Elena Izyumenko

Elena Izyumenko
Centre d'Études Internationales de la Propriété Intellectuelle

Ph.D. (CEIPI, Strasbourg), LL.M. (Lund)

About

29
Publications
7,985
Reads
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135
Citations
Citations since 2016
27 Research Items
129 Citations
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Introduction
Dr. Elena Izyumenko is a case-processing lawyer at the European Court of Human Rights. Prior to joining the Court, Elena worked for eight years as a Researcher at the Centre for International Intellectual Property Studies (CEIPI) in Strasbourg, leading projects on the intersection of human rights with intellectual property law.
Education
September 2009 - July 2011
Lund University
Field of study
  • International Human Rights Law and Intellectual Property Rights Law
September 2003 - June 2008
Southern Federal University (former Rostov State University)
Field of study

Publications

Publications (29)
Article
This paper analyses the influence of the right to freedom of expression and information on European copyright law in the digital context. Drawing on the practice of the two major European courts—the European Court of Human Rights (ECtHR) and the Court of Justice of the European Union (CJEU)—it begins by exploring how this fundamental right shapes b...
Article
Full-text available
Courts have traditionally considered copyright to be immune to any external freedom of expression review, the tension between those rights having to be resolved through internal balancing mechanisms such as the idea/expression dichotomy or limitations and exceptions to the exclusive right. Two important rulings from the European Court of Human Righ...
Preprint
Full-text available
In the discussions on copyright and freedom of expression, it is common to focus on copyright's economic rights and their potential to restrict the users' freedom of artistic creativity, freedom to express criticism or freedom to receive and impart information. By contrast, moral rights of the authors (such as the right of divulgation, the right of...
Article
Recently, in a judgment on the “Fack Ju Göhte” case, the Court of Justice of the European Union (CJEU) acknowledged that freedom of expression must be taken into account when applying the absolute ground for refusal of trademark registration related to public policy or to accepted principles of morality. Even prior to this pronouncement by the CJEU...
Article
Vladimir Kharitonov v Russia, No 10795/14, 23 June 2020, CE:ECHR:2020:0623JUD001079514 In a decision with potential repercussions for European Union copyright, the European Court of Human Rights (ECtHR or Strasbourg Court) has recently held that an incidental blocking of the applicant’s website as a result of a State agency’s decision to block acce...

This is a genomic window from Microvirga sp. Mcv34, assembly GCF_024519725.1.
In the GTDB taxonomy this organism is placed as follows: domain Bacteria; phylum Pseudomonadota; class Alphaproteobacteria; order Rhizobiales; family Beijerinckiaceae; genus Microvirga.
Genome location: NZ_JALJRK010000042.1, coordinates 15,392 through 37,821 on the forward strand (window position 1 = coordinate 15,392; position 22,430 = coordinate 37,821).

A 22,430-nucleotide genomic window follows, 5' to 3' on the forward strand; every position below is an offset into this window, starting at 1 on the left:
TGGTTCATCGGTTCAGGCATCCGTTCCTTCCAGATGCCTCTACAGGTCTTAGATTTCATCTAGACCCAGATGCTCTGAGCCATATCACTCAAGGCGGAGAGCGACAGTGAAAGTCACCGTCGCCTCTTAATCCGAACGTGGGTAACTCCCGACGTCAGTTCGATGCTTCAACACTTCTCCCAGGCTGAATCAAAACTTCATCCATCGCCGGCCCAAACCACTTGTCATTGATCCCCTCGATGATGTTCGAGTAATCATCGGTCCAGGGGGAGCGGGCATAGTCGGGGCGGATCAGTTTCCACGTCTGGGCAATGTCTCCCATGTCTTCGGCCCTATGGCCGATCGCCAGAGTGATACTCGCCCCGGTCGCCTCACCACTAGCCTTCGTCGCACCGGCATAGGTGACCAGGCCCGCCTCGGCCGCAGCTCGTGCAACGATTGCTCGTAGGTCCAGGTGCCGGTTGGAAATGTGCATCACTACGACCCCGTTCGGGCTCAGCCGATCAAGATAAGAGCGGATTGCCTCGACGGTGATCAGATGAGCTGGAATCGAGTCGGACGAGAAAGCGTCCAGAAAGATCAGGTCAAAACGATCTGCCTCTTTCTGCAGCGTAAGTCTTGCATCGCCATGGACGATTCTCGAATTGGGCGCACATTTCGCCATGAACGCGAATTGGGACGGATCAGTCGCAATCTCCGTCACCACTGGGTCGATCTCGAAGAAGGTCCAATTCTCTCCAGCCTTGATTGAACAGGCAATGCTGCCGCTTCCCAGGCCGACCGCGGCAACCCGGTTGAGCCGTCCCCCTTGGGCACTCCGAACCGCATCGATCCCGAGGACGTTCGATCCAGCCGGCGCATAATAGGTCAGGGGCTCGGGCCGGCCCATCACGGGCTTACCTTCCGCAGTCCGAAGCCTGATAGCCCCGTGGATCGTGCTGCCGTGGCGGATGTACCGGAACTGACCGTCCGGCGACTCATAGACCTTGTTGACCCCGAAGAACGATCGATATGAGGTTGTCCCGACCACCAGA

Article
The theoretical—and market—background against which the intermediary liability debate developed has changed considerably since the first appearance of online intermediaries almost two decades ago. These changes have been reflected—or will soon most likely be reflected—in changing policy approaches. The role of Online Service Providers (OSPs) is unp...
Chapter
Full-text available
This chapter of the Oxford Handbook of Online Intermediary Liability sets the stage for considering the tension between intermediary liability and fundamental rights with special emphasis on the European legal framework. Competing fundamental rights, such as freedom of expression, privacy, freedom of business and the right to property are entangled...
Article
In the first part of the new millennium, the rise of the use of fundamental rights in shaping and using intellectual property norms has led one of the authors of this article to predict that this movement will be “constitutionalizing” intellectual property law. More than a decade and a half later, the influence of fundamental rights on the scope an...
Chapter
Full-text available
Over the past few years, injunctions against Internet access providers requiring them to block access to copyright-infringing websites have been on the rise in Europe. This type of injunctions is popular because going after direct infringers has proven to be ineffective and disproportionate, whereas targeting the website operators is not an easy ta...
Article
Full-text available
It is often claimed that an open-ended provision for copyright limitations such as the US fair use clause would be unfit for civil law countries because of their author-centered traditions of copyright law and their traditional skepticism towards "judge made law" encouraged by open norms. However, the rising application in those countries of fundam...
Article
Full-text available
This article analyses the recent opinion delivered by the Advocate General Szpunar of the CJEU in the “Afghanistan Papers” case. It highlights, in particular, four crucial points that stand out in the opinion. First, the adoption of a fundamental rights perspective when evaluating copyright regulation in general. Second, the need to ensure that cop...
Article
Full-text available
In recent years, intellectual property enforcement by ordering Internet access providers to block infringing websites has been rapidly evolving in Europe. Understandable from the perspective of rightholders searching for the most efficient ways to stop infringing activities, this increasing tendency to seek for website blocking raises several inter...

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